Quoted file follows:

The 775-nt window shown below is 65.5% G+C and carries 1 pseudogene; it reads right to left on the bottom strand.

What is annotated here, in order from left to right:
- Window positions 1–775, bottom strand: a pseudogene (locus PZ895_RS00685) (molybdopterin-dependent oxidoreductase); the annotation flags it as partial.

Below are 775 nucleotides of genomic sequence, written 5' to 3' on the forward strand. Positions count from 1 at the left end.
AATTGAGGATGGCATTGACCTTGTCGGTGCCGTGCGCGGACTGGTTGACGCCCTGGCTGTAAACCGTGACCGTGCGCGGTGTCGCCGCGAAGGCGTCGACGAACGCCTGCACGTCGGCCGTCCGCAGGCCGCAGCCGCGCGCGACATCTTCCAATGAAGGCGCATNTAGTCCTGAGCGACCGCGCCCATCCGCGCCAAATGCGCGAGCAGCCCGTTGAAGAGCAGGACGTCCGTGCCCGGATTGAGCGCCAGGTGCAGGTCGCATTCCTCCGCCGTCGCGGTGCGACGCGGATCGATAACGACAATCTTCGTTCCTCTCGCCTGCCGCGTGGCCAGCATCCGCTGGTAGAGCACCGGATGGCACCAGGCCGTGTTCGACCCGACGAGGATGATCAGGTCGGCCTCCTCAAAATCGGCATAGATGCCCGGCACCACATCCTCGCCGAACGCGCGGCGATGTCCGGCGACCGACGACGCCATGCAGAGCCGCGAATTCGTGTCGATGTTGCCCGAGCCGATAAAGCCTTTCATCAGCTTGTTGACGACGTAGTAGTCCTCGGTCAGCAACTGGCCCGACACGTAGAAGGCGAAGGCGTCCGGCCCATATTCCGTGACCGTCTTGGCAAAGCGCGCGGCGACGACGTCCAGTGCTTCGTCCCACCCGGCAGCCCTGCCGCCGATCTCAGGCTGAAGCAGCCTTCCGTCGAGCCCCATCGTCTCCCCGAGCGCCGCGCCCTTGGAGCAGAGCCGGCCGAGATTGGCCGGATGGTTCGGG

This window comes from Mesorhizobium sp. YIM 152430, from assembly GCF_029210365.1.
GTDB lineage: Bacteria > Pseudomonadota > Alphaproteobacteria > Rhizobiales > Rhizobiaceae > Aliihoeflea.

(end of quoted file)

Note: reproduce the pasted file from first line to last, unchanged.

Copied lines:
The 775-nt window shown below is 65.5% G+C and carries 1 pseudogene; it reads right to left on the bottom strand.

What is annotated here, in order from left to right:
- Window positions 1–775, bottom strand: a pseudogene (locus PZ895_RS00685) (molybdopterin-dependent oxidoreductase); the annotation flags it as partial.

Below are 775 nucleotides of genomic sequence, written 5' to 3' on the forward strand. Positions count from 1 at the left end.
AATTGAGGATGGCATTGACCTTGTCGGTGCCGTGCGCGGACTGGTTGACGCCCTGGCTGTAAACCGTGACCGTGCGCGGTGTCGCCGCGAAGGCGTCGACGAACGCCTGCACGTCGGCCGTCCGCAGGCCGCAGCCGCGCGCGACATCTTCCAATGAAGGCGCATNTAGTCCTGAGCGACCGCGCCCATCCGCGCCAAATGCGCGAGCAGCCCGTTGAAGAGCAGGACGTCCGTGCCCGGATTGAGCGCCAGGTGCAGGTCGCATTCCTCCGCCGTCGCGGTGCGACGCGGATCGATAACGACAATCTTCGTTCCTCTCGCCTGCCGCGTGGCCAGCATCCGCTGGTAGAGCACCGGATGGCACCAGGCCGTGTTCGACCCGACGAGGATGATCAGGTCGGCCTCCTCAAAATCGGCATAGATGCCCGGCACCACATCCTCGCCGAACGCGCGGCGATGTCCGGCGACCGACGACGCCATGCAGAGCCGCGAATTCGTGTCGATGTTGCCCGAGCCGATAAAGCCTTTCATCAGCTTGTTGACGACGTAGTAGTCCTCGGTCAGCAACTGGCCCGACACGTAGAAGGCGAAGGCGTCCGGCCCATATTCCGTGACCGTCTTGGCAAAGCGCGCGGCGACGACGTCCAGTGCTTCGTCCCACCCGGCAGCCCTGCCGCCGATCTCAGGCTGAAGCAGCCTTCCGTCGAGCCCCATCGTCTCCCCGAGCGCCGCGCCCTTGGAGCAGAGCCGGCCGAGATTGGCCGGATGGTTCGGG

This window comes from Mesorhizobium sp. YIM 152430, from assembly GCF_029210365.1.
GTDB lineage: Bacteria > Pseudomonadota > Alphaproteobacteria > Rhizobiales > Rhizobiaceae > Aliihoeflea.